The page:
X-Men Artists That Rock: So Many Good Ones

by Patrick Bain

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I got excited when I saw that someone else was talking about “the definitive artist“.  I can’t take credit for that since my blog was written but not published when I saw the Facebook post:  Who is your definitive X-Men artist?  The answers fell along familiar lines for the question: Jack Kirby, John Byrne, and Jim Lee all tallied many votes.  I’ll tell you at the end who I voted for.  But recognizing there are so many X-Men Artists that rock, who would you identify as your definitive X-Men artist?

Roll Call of Uncanny X-Artists

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It’s a no-brainer to start with X-Men co-creator Jack Kirby.  Knowing how prolific Jack Kirby was, we might assume Kirby penciled all the Silver Age X-Men tales.  In fact, he had art credits on just the first seventeen stories contributing layouts for issues 12-17.  Kirby provided cover art for these and some others as well.  Besides the X-cast of heroes, Magneto and other notable X-villains were introduced during Kirby’s stint on the title.  (Note: original comic art is often a collaboration of artists doing layouts, pencils, inks, fix-ups, etc.  The artistic pedigree of a page is rarely available due to age, deadlines, and the failure to recognize that 4 or 5 decades later people would even care.)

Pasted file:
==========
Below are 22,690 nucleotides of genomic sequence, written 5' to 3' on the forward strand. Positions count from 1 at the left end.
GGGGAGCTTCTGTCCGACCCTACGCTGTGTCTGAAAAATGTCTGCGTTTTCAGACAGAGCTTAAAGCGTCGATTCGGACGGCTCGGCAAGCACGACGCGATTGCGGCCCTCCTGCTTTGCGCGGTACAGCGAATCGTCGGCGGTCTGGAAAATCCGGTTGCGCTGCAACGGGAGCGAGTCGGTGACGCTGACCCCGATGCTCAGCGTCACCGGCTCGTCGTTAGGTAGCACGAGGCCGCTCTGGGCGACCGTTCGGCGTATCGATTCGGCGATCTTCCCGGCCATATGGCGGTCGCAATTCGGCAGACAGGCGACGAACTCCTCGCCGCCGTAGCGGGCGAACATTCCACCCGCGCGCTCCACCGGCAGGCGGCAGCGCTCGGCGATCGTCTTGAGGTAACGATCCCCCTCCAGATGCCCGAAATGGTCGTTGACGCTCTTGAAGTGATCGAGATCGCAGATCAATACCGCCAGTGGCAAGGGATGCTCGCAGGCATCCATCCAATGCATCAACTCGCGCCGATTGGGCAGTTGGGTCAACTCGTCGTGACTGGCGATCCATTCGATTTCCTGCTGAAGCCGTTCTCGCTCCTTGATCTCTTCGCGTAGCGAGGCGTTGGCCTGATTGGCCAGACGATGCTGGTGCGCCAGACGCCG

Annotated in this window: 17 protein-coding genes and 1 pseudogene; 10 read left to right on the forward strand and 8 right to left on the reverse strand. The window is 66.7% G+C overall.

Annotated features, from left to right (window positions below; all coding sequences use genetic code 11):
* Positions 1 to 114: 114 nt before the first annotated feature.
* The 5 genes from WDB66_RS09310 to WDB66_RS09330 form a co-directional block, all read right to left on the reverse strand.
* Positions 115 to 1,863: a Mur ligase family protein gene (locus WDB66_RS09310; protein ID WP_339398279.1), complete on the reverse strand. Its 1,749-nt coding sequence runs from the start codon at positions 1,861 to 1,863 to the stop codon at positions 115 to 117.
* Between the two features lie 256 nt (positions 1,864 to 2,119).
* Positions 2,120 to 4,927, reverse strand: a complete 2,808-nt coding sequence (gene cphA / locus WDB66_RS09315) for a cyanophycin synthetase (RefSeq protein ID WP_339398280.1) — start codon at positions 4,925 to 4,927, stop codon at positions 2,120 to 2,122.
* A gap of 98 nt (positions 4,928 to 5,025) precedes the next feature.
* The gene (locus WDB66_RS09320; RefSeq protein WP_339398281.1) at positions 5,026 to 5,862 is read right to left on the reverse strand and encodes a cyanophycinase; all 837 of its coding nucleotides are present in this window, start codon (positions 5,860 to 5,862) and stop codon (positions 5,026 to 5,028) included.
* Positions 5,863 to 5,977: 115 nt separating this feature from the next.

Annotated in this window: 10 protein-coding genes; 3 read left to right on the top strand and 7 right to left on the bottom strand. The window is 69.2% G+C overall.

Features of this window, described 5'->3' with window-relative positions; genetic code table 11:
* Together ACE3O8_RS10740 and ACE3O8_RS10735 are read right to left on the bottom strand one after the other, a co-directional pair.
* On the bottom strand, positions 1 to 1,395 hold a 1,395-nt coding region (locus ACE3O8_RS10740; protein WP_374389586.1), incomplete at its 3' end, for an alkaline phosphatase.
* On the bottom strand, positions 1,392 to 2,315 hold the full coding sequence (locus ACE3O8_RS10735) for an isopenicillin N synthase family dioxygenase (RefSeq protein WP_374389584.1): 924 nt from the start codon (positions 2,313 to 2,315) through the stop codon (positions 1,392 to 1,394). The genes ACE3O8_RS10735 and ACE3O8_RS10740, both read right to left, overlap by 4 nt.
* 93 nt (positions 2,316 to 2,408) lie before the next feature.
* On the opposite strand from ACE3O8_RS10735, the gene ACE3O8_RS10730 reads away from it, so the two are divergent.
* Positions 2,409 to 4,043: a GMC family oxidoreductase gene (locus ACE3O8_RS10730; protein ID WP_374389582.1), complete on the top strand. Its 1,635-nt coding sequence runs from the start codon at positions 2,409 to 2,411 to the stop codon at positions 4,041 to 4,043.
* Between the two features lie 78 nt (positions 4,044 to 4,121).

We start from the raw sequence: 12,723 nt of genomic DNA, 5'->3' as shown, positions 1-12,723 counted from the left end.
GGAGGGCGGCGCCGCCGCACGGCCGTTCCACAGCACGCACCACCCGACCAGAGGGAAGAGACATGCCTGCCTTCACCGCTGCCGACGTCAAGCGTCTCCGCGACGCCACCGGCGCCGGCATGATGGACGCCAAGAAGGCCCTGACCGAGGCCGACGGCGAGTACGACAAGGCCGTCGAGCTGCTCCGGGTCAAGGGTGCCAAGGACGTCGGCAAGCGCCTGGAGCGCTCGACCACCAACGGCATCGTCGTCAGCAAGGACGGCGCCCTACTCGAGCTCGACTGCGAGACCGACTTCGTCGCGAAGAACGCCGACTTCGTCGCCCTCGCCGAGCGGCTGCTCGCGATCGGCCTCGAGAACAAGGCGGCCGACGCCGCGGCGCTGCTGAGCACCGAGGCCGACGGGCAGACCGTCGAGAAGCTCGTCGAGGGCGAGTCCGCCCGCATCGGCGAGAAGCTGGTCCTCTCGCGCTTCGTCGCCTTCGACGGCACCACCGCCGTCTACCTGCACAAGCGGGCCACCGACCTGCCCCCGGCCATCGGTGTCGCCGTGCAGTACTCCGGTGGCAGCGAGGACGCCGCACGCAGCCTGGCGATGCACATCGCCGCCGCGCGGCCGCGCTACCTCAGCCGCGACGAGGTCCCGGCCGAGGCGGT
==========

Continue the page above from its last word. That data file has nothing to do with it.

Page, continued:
Four original art pages from the iconic X-Men 1 (1963) sold in 2018.  Bidders paid from $72,000 to $90,000 for that incomparable art.  The splash page from X-Men 4 fetched $132,000 in July 2020.  You might recall that issue introduced Scarlet Witch and Quicksilver.

Before highlighting other original X-artists, I want to take that so-called evolutionary leap to artists of the new X-Men.  Dave Cockrum and Gil Kane both deserve buckets of genetic kudos, but I want to focus on the contributions of John Byrne and Jim Lee for their unique X-styles.

New X-Men, Uncanny X-Men, just plain X-Men and other things that happened

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John Byrne, beloved among X-Fans, first penciled the X-Men title in issue 108.  (If you own X-Men art by Byrne, why not leave a comment.  We’ll try not to be jealous and accuse you of gloating!)  John Byrne’s run (with able writing by Chris Claremont) was impactful and aesthetically pleasing.  How about these spectacular art sales:

  • Fate of the Phoenix two-page splash sold in 2019 for $204,000 (issue 137)
  • Two other individual pages from issue 137 sold for over $40,000 each (2019/2020)
  • Bargain shopping on X-Men 120 Page 5 that sold for $18,000, but featured the X-Men in their street clothes